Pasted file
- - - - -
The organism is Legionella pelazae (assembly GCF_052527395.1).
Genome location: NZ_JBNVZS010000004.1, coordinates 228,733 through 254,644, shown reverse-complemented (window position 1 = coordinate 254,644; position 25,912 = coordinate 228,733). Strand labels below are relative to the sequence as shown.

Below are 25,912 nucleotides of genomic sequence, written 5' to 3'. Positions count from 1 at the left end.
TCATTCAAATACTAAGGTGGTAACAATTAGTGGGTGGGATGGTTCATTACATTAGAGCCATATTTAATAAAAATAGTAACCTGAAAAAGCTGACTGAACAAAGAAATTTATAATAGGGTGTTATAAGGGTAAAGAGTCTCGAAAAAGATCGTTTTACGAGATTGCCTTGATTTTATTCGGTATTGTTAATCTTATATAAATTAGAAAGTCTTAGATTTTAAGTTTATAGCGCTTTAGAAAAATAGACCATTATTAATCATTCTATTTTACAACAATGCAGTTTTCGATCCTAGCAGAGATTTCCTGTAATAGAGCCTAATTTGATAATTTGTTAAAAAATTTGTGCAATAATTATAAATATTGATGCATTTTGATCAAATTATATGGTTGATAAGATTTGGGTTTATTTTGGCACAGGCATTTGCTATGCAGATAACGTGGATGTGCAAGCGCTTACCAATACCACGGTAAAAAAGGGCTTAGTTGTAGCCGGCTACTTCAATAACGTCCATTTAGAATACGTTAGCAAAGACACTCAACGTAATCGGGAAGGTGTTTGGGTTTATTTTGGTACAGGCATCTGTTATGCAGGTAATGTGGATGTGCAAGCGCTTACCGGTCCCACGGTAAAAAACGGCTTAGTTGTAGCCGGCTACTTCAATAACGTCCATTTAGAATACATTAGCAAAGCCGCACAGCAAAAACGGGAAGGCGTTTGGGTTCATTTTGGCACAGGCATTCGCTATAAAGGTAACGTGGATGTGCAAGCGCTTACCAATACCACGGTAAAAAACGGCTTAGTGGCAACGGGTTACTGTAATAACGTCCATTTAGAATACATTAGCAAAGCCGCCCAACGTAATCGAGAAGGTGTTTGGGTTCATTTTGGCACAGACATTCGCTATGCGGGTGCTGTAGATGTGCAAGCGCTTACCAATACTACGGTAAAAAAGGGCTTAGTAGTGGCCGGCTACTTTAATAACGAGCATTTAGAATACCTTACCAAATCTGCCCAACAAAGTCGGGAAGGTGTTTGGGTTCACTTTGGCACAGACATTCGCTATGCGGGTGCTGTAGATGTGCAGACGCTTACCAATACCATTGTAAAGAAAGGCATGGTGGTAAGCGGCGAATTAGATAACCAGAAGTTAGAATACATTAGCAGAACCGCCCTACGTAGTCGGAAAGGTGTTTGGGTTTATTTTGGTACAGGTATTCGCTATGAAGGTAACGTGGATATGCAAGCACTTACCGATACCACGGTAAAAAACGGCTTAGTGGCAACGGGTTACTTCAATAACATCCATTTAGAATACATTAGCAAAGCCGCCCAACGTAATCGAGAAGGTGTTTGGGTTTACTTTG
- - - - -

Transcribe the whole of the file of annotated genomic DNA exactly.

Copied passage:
The organism is Legionella pelazae (assembly GCF_052527395.1).
Genome location: NZ_JBNVZS010000004.1, coordinates 228,733 through 254,644, shown reverse-complemented (window position 1 = coordinate 254,644; position 25,912 = coordinate 228,733). Strand labels below are relative to the sequence as shown.

Below are 25,912 nucleotides of genomic sequence, written 5' to 3'. Positions count from 1 at the left end.
TCATTCAAATACTAAGGTGGTAACAATTAGTGGGTGGGATGGTTCATTACATTAGAGCCATATTTAATAAAAATAGTAACCTGAAAAAGCTGACTGAACAAAGAAATTTATAATAGGGTGTTATAAGGGTAAAGAGTCTCGAAAAAGATCGTTTTACGAGATTGCCTTGATTTTATTCGGTATTGTTAATCTTATATAAATTAGAAAGTCTTAGATTTTAAGTTTATAGCGCTTTAGAAAAATAGACCATTATTAATCATTCTATTTTACAACAATGCAGTTTTCGATCCTAGCAGAGATTTCCTGTAATAGAGCCTAATTTGATAATTTGTTAAAAAATTTGTGCAATAATTATAAATATTGATGCATTTTGATCAAATTATATGGTTGATAAGATTTGGGTTTATTTTGGCACAGGCATTTGCTATGCAGATAACGTGGATGTGCAAGCGCTTACCAATACCACGGTAAAAAAGGGCTTAGTTGTAGCCGGCTACTTCAATAACGTCCATTTAGAATACGTTAGCAAAGACACTCAACGTAATCGGGAAGGTGTTTGGGTTTATTTTGGTACAGGCATCTGTTATGCAGGTAATGTGGATGTGCAAGCGCTTACCGGTCCCACGGTAAAAAACGGCTTAGTTGTAGCCGGCTACTTCAATAACGTCCATTTAGAATACATTAGCAAAGCCGCACAGCAAAAACGGGAAGGCGTTTGGGTTCATTTTGGCACAGGCATTCGCTATAAAGGTAACGTGGATGTGCAAGCGCTTACCAATACCACGGTAAAAAACGGCTTAGTGGCAACGGGTTACTGTAATAACGTCCATTTAGAATACATTAGCAAAGCCGCCCAACGTAATCGAGAAGGTGTTTGGGTTCATTTTGGCACAGACATTCGCTATGCGGGTGCTGTAGATGTGCAAGCGCTTACCAATACTACGGTAAAAAAGGGCTTAGTAGTGGCCGGCTACTTTAATAACGAGCATTTAGAATACCTTACCAAATCTGCCCAACAAAGTCGGGAAGGTGTTTGGGTTCACTTTGGCACAGACATTCGCTATGCGGGTGCTGTAGATGTGCAGACGCTTACCAATACCATTGTAAAGAAAGGCATGGTGGTAAGCGGCGAATTAGATAACCAGAAGTTAGAATACATTAGCAGAACCGCCCTACGTAGTCGGAAAGGTGTTTGGGTTTATTTTGGTACAGGTATTCGCTATGAAGGTAACGTGGATATGCAAGCACTTACCGATACCACGGTAAAAAACGGCTTAGTGGCAACGGGTTACTTCAATAACATCCATTTAGAATACATTAGCAAAGCCGCCCAACGTAATCGAGAAGGTGTTTGGGTTTACTTTG